Berlin's new airport finally receives its first flight after decade-long delay

Paul Sullivan
·4-min read
An empty counter at the new BER airport in Berlin, which was designed to see 20 million passengers a year pass through it - Getty Images
An empty counter at the new BER airport in Berlin, which was designed to see 20 million passengers a year pass through it - Getty Images

The official opening of Berlin’s new airport (BER) has been announced—and subsequently cancelled—so many times during the last decade that it feels somewhat surreal to be finally heading to its brand new Terminal 1 for the official launch event. The fact that the train is packed with people wearing masks, and hardly a suitcase in sight is, on the other hand, an ominous reminder that it’s perhaps not the ideal time to be opening an international airport.

The airport, officially called the Willy Brandt Berlin Brandenburg Airport, after the former leader of West Germany, has become a national and regional embarrassment over the years, as delay after delay has put strain on the city’s other airports, and reports of incompetence and corruption have become a constant theme in the schadenfreude-loving German and international media.

The issues over the years have included lights that wouldn’t turn off, automatic doors that wouldn’t open, escalators that were too short, and a smoke-extraction system that was so complex and dysfunctional it was nicknamed ‘the monster’. Today, however, rising up smoothly into the terminal via the lifts from the train station, everything looks impressively spic and span. The abundant glass, wood and floors are all polished to a sheen, there are several large (and empty) check-in areas, and even an operational Starbucks for that classic Flüghafen feel.

The Willy Brandt Berlin Brandenburg Airport has been nearly 10 years in the making - Getty Images
The Willy Brandt Berlin Brandenburg Airport has been nearly 10 years in the making - Getty Images

There are police everywhere, some surrounding a small group of protesters holding banners saying things like “Save Lives Not Planes”, but mostly on general security duty it seems. Up on the visitor terrace, a few dozen press and city officials are gathered to witness the main event: the simultaneous landing of a Lufthansa and easyJet plane, the two main carriers to be operating from the airport, and the first main base outside the UK for the latter airline since 2004.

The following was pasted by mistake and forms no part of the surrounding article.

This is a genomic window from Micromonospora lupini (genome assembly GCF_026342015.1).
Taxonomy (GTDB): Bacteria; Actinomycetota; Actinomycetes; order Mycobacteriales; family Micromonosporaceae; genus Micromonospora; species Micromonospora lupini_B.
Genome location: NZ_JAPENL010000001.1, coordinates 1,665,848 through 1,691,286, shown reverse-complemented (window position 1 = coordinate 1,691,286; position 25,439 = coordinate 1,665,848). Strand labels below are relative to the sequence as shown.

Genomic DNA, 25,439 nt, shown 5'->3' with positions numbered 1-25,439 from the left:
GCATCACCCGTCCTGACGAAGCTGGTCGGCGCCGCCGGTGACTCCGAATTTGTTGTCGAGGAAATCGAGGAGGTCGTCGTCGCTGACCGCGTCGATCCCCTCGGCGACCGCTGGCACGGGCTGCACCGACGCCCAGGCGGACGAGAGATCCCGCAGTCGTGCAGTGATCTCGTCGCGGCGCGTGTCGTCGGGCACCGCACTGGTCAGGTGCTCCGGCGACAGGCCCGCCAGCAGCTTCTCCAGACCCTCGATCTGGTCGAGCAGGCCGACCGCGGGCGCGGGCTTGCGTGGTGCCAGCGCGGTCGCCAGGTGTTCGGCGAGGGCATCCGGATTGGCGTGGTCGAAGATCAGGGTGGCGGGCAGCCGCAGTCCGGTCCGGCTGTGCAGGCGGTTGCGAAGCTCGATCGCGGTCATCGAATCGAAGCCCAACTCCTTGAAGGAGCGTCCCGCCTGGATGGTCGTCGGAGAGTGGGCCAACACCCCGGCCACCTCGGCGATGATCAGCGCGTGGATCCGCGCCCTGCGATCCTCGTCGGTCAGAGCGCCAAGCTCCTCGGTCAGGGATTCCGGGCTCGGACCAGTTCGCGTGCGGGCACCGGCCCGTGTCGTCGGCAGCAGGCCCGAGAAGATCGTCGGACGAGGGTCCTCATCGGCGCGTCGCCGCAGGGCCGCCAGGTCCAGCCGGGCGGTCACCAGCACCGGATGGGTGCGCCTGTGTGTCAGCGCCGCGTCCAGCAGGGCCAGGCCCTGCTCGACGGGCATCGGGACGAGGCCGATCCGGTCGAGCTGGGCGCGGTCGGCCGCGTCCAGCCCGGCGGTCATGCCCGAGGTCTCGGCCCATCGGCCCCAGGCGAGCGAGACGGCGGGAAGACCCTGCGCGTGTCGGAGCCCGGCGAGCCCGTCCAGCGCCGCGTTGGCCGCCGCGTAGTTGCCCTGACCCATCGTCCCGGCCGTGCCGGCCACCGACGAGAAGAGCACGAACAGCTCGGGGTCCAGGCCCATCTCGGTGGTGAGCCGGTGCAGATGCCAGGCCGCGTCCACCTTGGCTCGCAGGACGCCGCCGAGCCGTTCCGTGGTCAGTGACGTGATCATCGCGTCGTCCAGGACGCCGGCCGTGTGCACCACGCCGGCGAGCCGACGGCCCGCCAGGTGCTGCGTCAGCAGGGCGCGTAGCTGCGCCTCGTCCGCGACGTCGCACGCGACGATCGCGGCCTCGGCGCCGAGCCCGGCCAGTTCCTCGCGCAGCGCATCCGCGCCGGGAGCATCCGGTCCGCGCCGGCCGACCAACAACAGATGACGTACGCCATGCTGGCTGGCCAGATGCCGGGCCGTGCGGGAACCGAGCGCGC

Although Angela Merkel was slated to be at the landmark event back in 2011, she is nowhere to be seen today, and neither are the ceremonial planes, come to that, or at least not at the appointed time (2pm). An announcement tells us that the misty weather has meant they cannot land at the same time after all, so a few minutes after 2pm they land separately (out of sight for most of us), then slowly turn to face each other on the airport’s south runway in front of us. 

As they sit there, just a few metres of space between their respective noses, it’s difficult not to think of the famous Cold War event in 1961 at Checkpoint Charlie, when American and Soviet tanks faced one another in similar fashion over the Berlin Wall. Fortunately, the planes moved away from each other again very quickly, and the assembled attendees dispersed back into the main terminal. 

Although there were groups of people milling around the vast space, it felt eerily empty compared to normal airport activity, which of course is the next challenge for BER: staying afloat as the world waits for international travel to return. Visitor numbers to the city are down some 10 million this year, which is good in one sense since the airport was originally designed to accommodate just over 20 million for its 2011 opening, which is way less than the 36 million that arrived annually in the last two years; a Masterplan BER 2040 has since been put in place, which will expand the airport again to cope with the anticipated 55 million passengers by 2040.

But it still leaves the not insignificant problem of money. The project is funded by the states of Berlin and Brandenburg (37 per cent each), and the federal government (26 per cent), and was said to be costing Germany up to €1 million (£902,000) a day even before the pandemic. News reports suggest the airport will get around €300 million in government support this year, plus loans of around €550 million next year, and CEO Engelbert Lütke-Daldrup has said he doesn’t expect profits until 2025. 

While the airport is finally open to the public, its financial problems have apparently only just begun.